This time we are looking on the crossword clue for: Comprehensive.
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Possible Answers: MACRO, FAR, TOTAL, ATOZ, WIDE, GLOBAL, OVERALL, GENERIC, INDEPTH, ALLINONE, SOUPTONUTS, CATHOLIC, STEMTOSTERN, SWEEPING, FULLSCOPE.
Last seen on: –Wall Street Journal Crossword – Jan 15 2019 – Understand?
Random information on the term “MACRO”:
The macroscopic scale is the length scale on which objects or phenomena are large enough to be visible almost practically with the naked eye, without magnifying optical instruments.
When applied to physical phenomena and bodies, the macroscopic scale describes things as a person can directly perceive them, without the aid of magnifying devices. This is in contrast to observations (microscopy) or theories (microphysics, statistical physics) of objects of geometric lengths smaller than perhaps some hundreds of micrometers.
A macroscopic view of a ball is just that: a ball. A microscopic view could reveal a thick round skin seemingly composed entirely of puckered cracks and fissures (as viewed through a microscope) or, further down in scale, a collection of molecules in a roughly spherical shape. An example of a physical theory that takes a deliberately macroscopic viewpoint is thermodynamics. An example of a topic that extends from macroscopic to microscopic viewpoints is histology.
Random information on the term “FAR”:
The Federal Acquisition Regulation (FAR) is the principal set of rules in the Federal Acquisition Regulations System. The FAR System governs the “acquisition process” by which executive agencies of the United States federal government acquire (i.e., purchase or lease) goods and services by contract with appropriated funds. The process consists of three phases:
The FAR System regulates the activities of government personnel in carrying out that process. The FAR System is codified at Title 48, Chapter 1 of the Code of Federal Regulations. These requirements can be found in the Code of Federal Regulations at 48 C.F.R. 31.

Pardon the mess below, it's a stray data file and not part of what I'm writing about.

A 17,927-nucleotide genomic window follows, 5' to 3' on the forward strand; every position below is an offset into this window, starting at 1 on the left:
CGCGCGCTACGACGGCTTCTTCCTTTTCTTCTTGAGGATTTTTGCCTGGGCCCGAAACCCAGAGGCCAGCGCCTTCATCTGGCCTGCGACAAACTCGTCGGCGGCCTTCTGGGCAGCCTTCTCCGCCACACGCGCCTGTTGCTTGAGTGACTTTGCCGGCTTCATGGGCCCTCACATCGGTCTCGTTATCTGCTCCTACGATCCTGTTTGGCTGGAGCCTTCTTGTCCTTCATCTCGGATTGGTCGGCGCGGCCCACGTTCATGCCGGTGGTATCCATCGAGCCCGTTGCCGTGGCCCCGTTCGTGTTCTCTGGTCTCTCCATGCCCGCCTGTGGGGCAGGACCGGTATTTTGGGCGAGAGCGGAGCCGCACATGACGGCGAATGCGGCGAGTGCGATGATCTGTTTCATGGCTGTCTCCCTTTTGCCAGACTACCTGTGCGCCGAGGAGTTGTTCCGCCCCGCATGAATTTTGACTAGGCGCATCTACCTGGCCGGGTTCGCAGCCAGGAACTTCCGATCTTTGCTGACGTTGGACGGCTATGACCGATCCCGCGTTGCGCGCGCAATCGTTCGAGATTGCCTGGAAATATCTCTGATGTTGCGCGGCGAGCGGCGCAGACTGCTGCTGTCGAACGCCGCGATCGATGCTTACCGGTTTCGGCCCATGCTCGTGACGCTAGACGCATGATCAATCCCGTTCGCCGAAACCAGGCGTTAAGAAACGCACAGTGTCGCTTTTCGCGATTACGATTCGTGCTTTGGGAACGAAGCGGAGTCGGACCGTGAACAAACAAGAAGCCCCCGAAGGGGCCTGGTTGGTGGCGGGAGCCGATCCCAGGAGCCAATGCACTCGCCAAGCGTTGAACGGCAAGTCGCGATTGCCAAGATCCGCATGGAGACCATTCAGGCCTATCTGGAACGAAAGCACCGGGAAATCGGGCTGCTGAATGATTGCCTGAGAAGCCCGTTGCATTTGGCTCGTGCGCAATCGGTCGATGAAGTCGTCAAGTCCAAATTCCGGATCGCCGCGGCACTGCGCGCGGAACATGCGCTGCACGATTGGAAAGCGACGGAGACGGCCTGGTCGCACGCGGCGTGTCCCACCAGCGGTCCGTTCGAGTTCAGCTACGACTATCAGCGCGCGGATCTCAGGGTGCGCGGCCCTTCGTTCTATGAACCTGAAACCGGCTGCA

While nearly all federal government executive agencies are required to comply with the FAR, some executive agencies are exempt (e.g., the Federal Aviation Administration and the U.S. Mint). In those cases, the agency promulgates its own specific procurement rules. The remainder of the FAR System consists mostly of sets of regulations issued by executive agencies of the federal government of the United States to supplement the FAR.
Random information on the term “TOTAL”:
In mathematics, a partial function from X to Y (written as f: X ↛ Y) is a function f: X ′ → Y, for some subset X ′ of X. It generalizes the concept of a function f: X → Y by not forcing f to map every element of X to an element of Y (only some subset X ′ of X). If X ′ = X, then f is called a total function and is equivalent to a function. Partial functions are often used when the exact domain, X, is not known (e.g. many functions in computability theory).
Specifically, we will say that for any x ∈ X, either:
For example, we can consider the square root function restricted to the integers
Thus g(n) is only defined for n that are perfect squares (i.e., 0, 1, 4, 9, 16, …). So, g(25) = 5, but g(26) is undefined.